Well it seems that while I’ve been busy with work (boooring) everyone else has been busy advancing their plans to celebrate Shakespeare’s 400th deathday*, and the range is astonishing – both in terms of what’s going on and who is involved.
So there’s obviously the Beeb/RSC extravaganza – and probably the best news I’ve had all year is that the best seat in the house is going to be my sofa. That’s not the only BBc production, obviously. There’s also going to be Countryfile special with Judi Dench. Yes really. If I was going to make something up it wouldn’t be that.
Then there’s all the monologues – the Globe’s Complete Walk, with a really astonishing cast list, and a stamina-testing 2.5-mile route covering 37 ten-minute films. The Guardian’s wonderfully atmospheric series – I haven’t checked them all out yet but Sam West’s understated turn as Henry V is a frontrunner. And even Parliament is getting in on the act with various MPs reading speeches available on the Parliamentary Twitter feed – you’ll have to scroll through the various petitions and whatnot to find them, and when you do I fear, alas, they confirm that the people included made the right choice when they went for politics over the theatre.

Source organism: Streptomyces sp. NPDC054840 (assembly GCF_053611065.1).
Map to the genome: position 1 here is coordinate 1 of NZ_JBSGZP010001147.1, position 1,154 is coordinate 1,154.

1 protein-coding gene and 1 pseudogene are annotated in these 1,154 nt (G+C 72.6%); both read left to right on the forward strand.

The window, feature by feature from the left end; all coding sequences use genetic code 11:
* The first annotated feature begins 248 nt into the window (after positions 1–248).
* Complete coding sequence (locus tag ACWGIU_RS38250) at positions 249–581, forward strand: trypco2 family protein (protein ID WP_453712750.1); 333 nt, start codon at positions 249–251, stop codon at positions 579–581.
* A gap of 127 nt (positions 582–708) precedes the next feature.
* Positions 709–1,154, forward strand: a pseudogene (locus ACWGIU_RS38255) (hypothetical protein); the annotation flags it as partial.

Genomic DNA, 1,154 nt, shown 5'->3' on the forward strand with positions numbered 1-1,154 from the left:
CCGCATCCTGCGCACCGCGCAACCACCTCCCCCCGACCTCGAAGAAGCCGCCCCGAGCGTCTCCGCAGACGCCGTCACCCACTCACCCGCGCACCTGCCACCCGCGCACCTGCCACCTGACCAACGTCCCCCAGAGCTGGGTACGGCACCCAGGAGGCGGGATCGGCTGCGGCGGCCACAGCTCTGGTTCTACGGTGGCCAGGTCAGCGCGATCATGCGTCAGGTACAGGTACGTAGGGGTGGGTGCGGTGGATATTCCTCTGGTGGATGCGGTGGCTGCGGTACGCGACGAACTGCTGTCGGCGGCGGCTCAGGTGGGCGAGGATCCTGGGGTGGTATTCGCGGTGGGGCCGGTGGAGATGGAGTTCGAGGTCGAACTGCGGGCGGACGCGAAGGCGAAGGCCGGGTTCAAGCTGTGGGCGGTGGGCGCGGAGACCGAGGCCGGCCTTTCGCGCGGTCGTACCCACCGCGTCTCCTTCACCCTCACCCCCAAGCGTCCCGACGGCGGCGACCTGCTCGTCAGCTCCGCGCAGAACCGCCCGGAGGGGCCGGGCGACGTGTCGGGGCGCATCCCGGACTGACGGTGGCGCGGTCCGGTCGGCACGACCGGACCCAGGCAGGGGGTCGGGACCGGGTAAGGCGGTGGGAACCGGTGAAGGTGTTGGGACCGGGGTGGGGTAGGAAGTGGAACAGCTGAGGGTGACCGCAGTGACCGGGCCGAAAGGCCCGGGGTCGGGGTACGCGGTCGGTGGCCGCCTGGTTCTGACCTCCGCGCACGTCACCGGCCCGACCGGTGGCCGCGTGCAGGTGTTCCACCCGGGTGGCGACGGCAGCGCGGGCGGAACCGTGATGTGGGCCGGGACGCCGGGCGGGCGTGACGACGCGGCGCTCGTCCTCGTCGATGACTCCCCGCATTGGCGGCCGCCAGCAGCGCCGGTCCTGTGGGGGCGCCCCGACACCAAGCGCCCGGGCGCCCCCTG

Some folks are veering slightly further from Shakespeare’s texts. Malorie Blackman has written a gender-reversed Othello set in 2164, while Jeanette Winterson has modernised The Winter’s Tale. Goodreads has various writers inserting deleted scenes into Shakespeare’s plays here (check out Jasper FForde’s Scooby-Doo ending to Hamlet) and invites you to write your own.
Not a fan of reading? Music’s covered too with an album by Rufus Wainwright based on the Sonnets, and the European Broadcasting Union (major claim to fame: the Eurovision Song Contest) producing a number of unusual-sounding pieces…
There are far too many events for me to list them all – let alone get to them, alas! The best round-up I’ve found so far is this one in the Guardian, which helpfully splits them out by location too.
* Thanks to JK and Sir Nicholas Mimsy de Porpington for that useful term.